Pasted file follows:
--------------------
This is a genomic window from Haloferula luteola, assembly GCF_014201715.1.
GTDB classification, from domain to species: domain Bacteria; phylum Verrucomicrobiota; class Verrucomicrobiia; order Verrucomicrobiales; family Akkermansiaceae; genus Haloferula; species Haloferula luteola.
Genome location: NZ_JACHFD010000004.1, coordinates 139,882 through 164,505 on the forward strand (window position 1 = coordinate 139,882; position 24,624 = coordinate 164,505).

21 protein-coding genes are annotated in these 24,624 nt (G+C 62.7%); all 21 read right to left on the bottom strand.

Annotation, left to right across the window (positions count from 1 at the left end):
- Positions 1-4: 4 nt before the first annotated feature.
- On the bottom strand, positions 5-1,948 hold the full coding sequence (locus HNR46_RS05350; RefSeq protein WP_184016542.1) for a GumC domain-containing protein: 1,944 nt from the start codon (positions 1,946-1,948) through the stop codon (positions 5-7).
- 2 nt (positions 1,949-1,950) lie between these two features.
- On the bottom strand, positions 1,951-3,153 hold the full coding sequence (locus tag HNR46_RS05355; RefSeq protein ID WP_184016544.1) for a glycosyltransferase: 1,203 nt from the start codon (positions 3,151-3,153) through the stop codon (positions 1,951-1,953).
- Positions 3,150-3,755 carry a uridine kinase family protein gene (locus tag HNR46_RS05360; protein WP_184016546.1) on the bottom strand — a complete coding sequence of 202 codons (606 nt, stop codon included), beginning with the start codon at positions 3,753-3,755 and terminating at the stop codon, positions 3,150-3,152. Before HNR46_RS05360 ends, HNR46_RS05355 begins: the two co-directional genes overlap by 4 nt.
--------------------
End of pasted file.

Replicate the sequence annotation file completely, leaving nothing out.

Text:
This is a genomic window from Haloferula luteola, assembly GCF_014201715.1.
GTDB classification, from domain to species: domain Bacteria; phylum Verrucomicrobiota; class Verrucomicrobiia; order Verrucomicrobiales; family Akkermansiaceae; genus Haloferula; species Haloferula luteola.
Genome location: NZ_JACHFD010000004.1, coordinates 139,882 through 164,505 on the forward strand (window position 1 = coordinate 139,882; position 24,624 = coordinate 164,505).

21 protein-coding genes are annotated in these 24,624 nt (G+C 62.7%); all 21 read right to left on the bottom strand.

Annotation, left to right across the window (positions count from 1 at the left end):
- Positions 1-4: 4 nt before the first annotated feature.
- On the bottom strand, positions 5-1,948 hold the full coding sequence (locus HNR46_RS05350; RefSeq protein WP_184016542.1) for a GumC domain-containing protein: 1,944 nt from the start codon (positions 1,946-1,948) through the stop codon (positions 5-7).
- 2 nt (positions 1,949-1,950) lie between these two features.
- On the bottom strand, positions 1,951-3,153 hold the full coding sequence (locus tag HNR46_RS05355; RefSeq protein ID WP_184016544.1) for a glycosyltransferase: 1,203 nt from the start codon (positions 3,151-3,153) through the stop codon (positions 1,951-1,953).
- Positions 3,150-3,755 carry a uridine kinase family protein gene (locus tag HNR46_RS05360; protein WP_184016546.1) on the bottom strand — a complete coding sequence of 202 codons (606 nt, stop codon included), beginning with the start codon at positions 3,753-3,755 and terminating at the stop codon, positions 3,150-3,152. Before HNR46_RS05360 ends, HNR46_RS05355 begins: the two co-directional genes overlap by 4 nt.